The Federal Trade Commission is suing a man for allegedly running off with more than $800,000 he raised on crowdfunding platforms under the premise of creating a smart backpack and other products. The Verge first broke the news of the iBackpack investigation in August, but today marks the agency’s first acknowledgment of its work.
The lawsuit claims that the creator, Doug Monahan, didn’t use his raised Indiegogo or Kickstarter funds to develop or deliver the backpack, but instead, he put the cash toward “various personal expenses,” including the purchase of bitcoin, ATM withdrawals, and to pay off credit cards. The agency also claims that backers reached out to Monahan, but he ignored their complaints, shut down the company, and ceased communications.
Monahan launched multiple campaigns under the iBackpack name, including a second-generation version, before ever delivering the first. The complaint states that Indiegogo staff began asking about the status of the backpacks in November 2016, and Monahan said they were in the “full production and shipping phase” and that the company had already shipped the backpack to “hundred if not thousands” of backers. At the same time, the complaint says, Monahan told backers they wouldn’t receive units until December 2016 and then delayed that date to the fall of 2017. No complete units were shipped, the FTC says. Monahan also shut down the iBackpack website, Facebook page, and all corporate email accounts, according to the complaint.
The lawsuit goes on to claim that Monahan threatened backers who complained. In one instance, he allegedly told one customer that he knew where they lived. He allegedly told another that he’d sue them and their employer for libel and slander. The FTC is seeking refunds for backers and a “permanent injunction” to prevent Monahan from using crowdfunding again.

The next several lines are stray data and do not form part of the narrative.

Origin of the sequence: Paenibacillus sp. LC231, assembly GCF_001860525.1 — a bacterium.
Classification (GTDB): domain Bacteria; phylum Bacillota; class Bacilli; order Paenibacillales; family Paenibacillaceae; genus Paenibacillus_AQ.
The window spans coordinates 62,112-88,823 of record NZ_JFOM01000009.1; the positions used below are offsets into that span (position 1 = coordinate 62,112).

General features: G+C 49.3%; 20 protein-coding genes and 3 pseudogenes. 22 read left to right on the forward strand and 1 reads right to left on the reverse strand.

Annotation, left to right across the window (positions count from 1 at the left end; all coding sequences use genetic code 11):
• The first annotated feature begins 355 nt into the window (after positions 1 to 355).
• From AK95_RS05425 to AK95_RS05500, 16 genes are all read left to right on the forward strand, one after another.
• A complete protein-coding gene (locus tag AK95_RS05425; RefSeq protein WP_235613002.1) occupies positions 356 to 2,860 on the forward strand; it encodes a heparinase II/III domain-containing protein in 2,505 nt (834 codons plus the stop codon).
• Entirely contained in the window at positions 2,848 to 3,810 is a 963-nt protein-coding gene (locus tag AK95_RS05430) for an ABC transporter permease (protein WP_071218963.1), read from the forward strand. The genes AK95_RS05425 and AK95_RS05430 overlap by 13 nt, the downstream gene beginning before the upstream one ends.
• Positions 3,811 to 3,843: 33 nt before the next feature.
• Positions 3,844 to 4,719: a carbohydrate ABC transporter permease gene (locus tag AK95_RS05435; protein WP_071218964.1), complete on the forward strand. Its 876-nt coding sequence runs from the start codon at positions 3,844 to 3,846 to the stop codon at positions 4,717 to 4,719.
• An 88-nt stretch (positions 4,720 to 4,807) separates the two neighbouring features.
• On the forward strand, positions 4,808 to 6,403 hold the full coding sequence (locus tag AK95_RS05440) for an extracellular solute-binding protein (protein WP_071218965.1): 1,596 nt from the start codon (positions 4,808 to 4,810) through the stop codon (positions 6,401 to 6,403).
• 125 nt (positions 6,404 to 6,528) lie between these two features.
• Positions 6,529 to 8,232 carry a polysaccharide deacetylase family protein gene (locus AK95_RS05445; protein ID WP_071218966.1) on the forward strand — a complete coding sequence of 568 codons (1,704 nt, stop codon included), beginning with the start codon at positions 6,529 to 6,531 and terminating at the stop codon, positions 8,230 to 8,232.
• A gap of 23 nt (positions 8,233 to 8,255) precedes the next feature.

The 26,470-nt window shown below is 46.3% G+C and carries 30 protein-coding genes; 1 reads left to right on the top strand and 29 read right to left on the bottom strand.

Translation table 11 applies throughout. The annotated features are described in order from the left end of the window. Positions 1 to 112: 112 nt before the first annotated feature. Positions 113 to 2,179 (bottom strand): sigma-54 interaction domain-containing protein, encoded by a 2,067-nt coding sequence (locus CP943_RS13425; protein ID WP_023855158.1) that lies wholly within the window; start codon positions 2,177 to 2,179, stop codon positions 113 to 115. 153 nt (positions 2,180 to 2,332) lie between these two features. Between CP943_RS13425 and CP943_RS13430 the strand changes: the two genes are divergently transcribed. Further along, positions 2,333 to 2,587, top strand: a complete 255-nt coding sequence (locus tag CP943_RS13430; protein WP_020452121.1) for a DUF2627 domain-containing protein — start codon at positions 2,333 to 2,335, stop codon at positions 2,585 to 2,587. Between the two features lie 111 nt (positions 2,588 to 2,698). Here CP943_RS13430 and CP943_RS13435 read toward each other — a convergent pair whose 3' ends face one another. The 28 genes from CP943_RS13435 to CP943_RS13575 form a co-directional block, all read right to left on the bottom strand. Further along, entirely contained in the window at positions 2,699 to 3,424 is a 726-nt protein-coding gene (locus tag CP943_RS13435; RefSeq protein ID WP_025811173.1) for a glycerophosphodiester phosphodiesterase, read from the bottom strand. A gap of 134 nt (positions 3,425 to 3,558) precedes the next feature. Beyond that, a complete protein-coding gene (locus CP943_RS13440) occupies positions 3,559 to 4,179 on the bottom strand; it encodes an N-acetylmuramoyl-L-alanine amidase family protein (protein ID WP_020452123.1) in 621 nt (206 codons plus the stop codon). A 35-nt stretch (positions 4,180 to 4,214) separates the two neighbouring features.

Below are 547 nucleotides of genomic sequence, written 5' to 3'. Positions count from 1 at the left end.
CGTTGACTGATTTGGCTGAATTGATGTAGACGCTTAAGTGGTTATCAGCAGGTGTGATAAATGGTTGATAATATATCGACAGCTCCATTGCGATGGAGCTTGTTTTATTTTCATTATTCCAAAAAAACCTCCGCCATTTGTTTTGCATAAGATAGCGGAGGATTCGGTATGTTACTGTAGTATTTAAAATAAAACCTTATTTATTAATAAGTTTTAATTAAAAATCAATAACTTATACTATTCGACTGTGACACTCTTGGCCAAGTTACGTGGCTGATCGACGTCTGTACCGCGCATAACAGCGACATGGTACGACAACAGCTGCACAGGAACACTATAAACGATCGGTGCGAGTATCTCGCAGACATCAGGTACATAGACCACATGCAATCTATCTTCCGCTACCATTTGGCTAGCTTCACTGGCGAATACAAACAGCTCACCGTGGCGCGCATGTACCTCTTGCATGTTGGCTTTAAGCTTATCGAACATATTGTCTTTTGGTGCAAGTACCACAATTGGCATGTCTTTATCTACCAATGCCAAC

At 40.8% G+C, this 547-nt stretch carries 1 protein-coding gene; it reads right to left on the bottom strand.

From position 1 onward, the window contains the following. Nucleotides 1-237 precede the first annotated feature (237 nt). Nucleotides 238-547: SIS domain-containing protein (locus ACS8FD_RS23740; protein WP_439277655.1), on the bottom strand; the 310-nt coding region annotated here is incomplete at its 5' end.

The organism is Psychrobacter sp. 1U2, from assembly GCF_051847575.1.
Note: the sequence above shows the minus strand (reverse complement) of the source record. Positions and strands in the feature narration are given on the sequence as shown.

This is the second time the FTC has gone after a crowdfunding campaign. In 2015, it settled with Erik Chevalier, who raised more than $122,000 for a board game and later sold backers’ data to outside firms. The FTC settled for close to $112,000. Chevalier was subsequently ordered to stop disclosing or benefitting from customers’ personal information. The FTC also banned him from misrepresenting any future crowdfunding campaigns or lying about refund policies.
Crowdfunding always comes with risks to backers, and the platforms admit as much, but they’re beginning to build more robust systems to ensure that creators make the products they promised. Indiegogo has launched guaranteed delivery, which withholds raised funds until creators actually ship their products. It’s opt-in, but the idea is that these campaigns could raise more money than usual because backers know they’ll get their money back if the project doesn’t work out.
Kickstarter says it works with creators ahead of their campaign’s launch to verify their identity and make sure they communicate with backers. Jon Leland, senior director of strategy and insights at Kickstarter, recently told The Verge that Kickstarter is looking to build “a number of tools related to transparency on campaigns” that are “fairly radical.”